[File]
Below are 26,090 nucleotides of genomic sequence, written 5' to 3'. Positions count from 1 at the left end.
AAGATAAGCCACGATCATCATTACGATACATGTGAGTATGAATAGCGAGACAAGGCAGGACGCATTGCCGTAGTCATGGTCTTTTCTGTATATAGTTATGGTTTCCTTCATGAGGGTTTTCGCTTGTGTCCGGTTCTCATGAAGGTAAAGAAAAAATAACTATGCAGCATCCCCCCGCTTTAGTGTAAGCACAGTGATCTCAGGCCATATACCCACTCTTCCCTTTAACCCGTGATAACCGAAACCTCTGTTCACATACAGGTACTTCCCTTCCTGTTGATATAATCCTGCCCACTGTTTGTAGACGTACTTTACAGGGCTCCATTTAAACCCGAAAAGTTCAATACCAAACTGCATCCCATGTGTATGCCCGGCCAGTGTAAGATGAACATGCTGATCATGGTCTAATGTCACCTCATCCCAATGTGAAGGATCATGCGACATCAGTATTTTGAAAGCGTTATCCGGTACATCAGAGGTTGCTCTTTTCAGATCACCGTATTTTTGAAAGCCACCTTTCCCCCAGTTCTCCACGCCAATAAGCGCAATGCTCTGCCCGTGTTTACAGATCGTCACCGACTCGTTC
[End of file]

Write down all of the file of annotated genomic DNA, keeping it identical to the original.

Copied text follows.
Below are 26,090 nucleotides of genomic sequence, written 5' to 3'. Positions count from 1 at the left end.
AAGATAAGCCACGATCATCATTACGATACATGTGAGTATGAATAGCGAGACAAGGCAGGACGCATTGCCGTAGTCATGGTCTTTTCTGTATATAGTTATGGTTTCCTTCATGAGGGTTTTCGCTTGTGTCCGGTTCTCATGAAGGTAAAGAAAAAATAACTATGCAGCATCCCCCCGCTTTAGTGTAAGCACAGTGATCTCAGGCCATATACCCACTCTTCCCTTTAACCCGTGATAACCGAAACCTCTGTTCACATACAGGTACTTCCCTTCCTGTTGATATAATCCTGCCCACTGTTTGTAGACGTACTTTACAGGGCTCCATTTAAACCCGAAAAGTTCAATACCAAACTGCATCCCATGTGTATGCCCGGCCAGTGTAAGATGAACATGCTGATCATGGTCTAATGTCACCTCATCCCAATGTGAAGGATCATGCGACATCAGTATTTTGAAAGCGTTATCCGGTACATCAGAGGTTGCTCTTTTCAGATCACCGTATTTTTGAAAGCCACCTTTCCCCCAGTTCTCCACGCCAATAAGCGCAATGCTCTGCCCGTGTTTACAGATCGTCACCGACTCGTTC